“Why I am getting so fat?”
“Why can’t I be like the girl in the magazine?”
“How is she so tall?”
“How does he manage to earn so much?”
The list goes on... So many questions, but not a single satisfying answer, thanks partly to the advertising we are exposed to. End result? Our lives have become more about ‘Why’ than anything else. We live in a world that cares more about our followers on Instagram than our scars. It’s true that media shapes our mind but are we absorbing the negative elements rather than the positive ones? For once, can a beauty cream appreciate all skin tones, or is it too hard for advertisers to sell products without making one feel inferior? A study conducted by the National Institute on Media and the Family reports that 53% of 13-year-old girls are unhappy with their body shape. This number grows to 78% by the time they turn 17 and 91% by the time they reach adulthood. All commercials, dramas and movies focus on appearance, so that along with fighting against patriarchal attitudes, women have to struggle against the ‘norms’ of society. If only for once our ads talked about bravery, women empowerment and educating the less fortunate, we would create a different world for our younger generations.
Instead, most of our ads focus on bringing three misconceptions to the fore.
1. Ignore women who are intelligent.
Beauty is not that fair skin tone or that perfect shaped body. Beauty is everything that made that girl strong enough to stand up every day and fight for what is hers. Yet, the beauty cream ads ignore girls with brains and focus on their fair skin tone. And you know what the worst part is? It is accepted by our society. If we could only let go of what it means to be beautiful on the outside and focus on our talents, passions and relationships and not the size of our waists or the colour of our skin, we would all probably be better off. Rita Ching, Deputy Executive Director, The Women’s Foundation, believes that beauty and fitness ad campaigns send a message that promotes the notion that slim equals beautiful as well as suggest that slim is the only beauty.
2. It’s a man’s world.
The most common concept ads portray is that women belong in the kitchen. If a woman works, or even thinks about anything else than her ‘home sweet home’, she is not a ‘homemaker’. This creates pressure among women to be ‘perfect’ all the time. How many times have you seen men in ads worried about their households, wives or children? Not too many, because it’s a man’s world. He can travel the world, hold meetings, be late because of piles of work and no one will judge him, but if a woman were to do any of this, it would take a lot for our society to accept. Although this mindset is changing, our ads hardly ever depict women as strong professionals. We see women dancing, clearing plates in the kitchen or waiting for an appreciative word from their mothers- in-law. Although there is no harm in this, can’t our ads for once show women as professionals and at par with their male counterparts? Where she can work and tries to handle the home (not as smartly as office work) but at least she tries. No superpowers for women!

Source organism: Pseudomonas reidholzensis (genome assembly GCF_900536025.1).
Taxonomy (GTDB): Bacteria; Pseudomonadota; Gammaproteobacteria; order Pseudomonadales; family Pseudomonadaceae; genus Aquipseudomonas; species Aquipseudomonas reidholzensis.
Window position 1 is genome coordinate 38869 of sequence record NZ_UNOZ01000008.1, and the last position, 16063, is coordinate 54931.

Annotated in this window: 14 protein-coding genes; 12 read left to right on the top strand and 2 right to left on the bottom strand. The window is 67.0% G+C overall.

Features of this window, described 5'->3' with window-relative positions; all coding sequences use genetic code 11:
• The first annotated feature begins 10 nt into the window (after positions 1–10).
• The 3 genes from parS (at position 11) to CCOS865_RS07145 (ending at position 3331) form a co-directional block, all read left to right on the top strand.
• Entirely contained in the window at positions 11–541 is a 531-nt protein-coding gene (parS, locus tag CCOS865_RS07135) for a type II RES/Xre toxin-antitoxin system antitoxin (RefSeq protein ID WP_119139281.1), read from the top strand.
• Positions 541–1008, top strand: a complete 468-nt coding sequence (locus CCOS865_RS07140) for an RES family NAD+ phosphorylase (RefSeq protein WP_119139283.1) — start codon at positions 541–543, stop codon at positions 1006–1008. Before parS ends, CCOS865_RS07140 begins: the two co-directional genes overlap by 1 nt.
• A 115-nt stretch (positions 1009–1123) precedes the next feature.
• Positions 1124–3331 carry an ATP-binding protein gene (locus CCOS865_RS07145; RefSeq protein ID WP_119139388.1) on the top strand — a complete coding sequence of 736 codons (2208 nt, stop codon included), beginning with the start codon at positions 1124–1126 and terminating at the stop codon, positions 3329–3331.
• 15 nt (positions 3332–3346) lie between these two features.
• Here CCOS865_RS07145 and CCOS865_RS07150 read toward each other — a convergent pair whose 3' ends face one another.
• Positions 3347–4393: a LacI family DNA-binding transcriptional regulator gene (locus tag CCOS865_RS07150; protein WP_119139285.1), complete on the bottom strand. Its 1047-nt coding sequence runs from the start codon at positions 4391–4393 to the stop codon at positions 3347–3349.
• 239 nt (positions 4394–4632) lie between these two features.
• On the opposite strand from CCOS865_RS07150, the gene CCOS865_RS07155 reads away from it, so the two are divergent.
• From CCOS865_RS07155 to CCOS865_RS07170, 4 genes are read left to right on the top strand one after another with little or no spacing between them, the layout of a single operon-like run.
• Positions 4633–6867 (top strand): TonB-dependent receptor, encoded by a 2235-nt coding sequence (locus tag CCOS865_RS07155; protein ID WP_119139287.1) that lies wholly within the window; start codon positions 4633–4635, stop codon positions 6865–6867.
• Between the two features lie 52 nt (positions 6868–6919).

3. Objectify, objectify, objectify – there is nothing wrong with it
“Cover your eyes, cover your eyes”. This is what you say when you see an ad that objectifies women. Advertising and the fashion industry have created a new type of woman who does not exist in the real world. The skinny one who has no wrinkles or scars, her eyes are dazzling and her skin, a perfect white. It's not just women who suffer as a result of this objectification. When men are fed an unrealistic idea of a woman (one that always looks perfect and is available to please them 24/7) they may have trouble forming any kind of relationships with real women because they expect them to be the same as those they see in advertisements.
All of this begs the question: why can’t men’s products (or in fact any item) be advertised without using a woman’s sexuality? Ads have made respecting a woman a challenge because they have been objectified to such an extent that even an eight-year-old feels that he or she can tease her about her weight or complexion and sadly, not many people find this to be wrong.
Advertising is by far, a powerful form of mass media. Sadly, advertisers are not selling products but depression, anxiety, fear of society and animosity – free of cost.
Danya Zaidi is a social media strategist at Hum Network.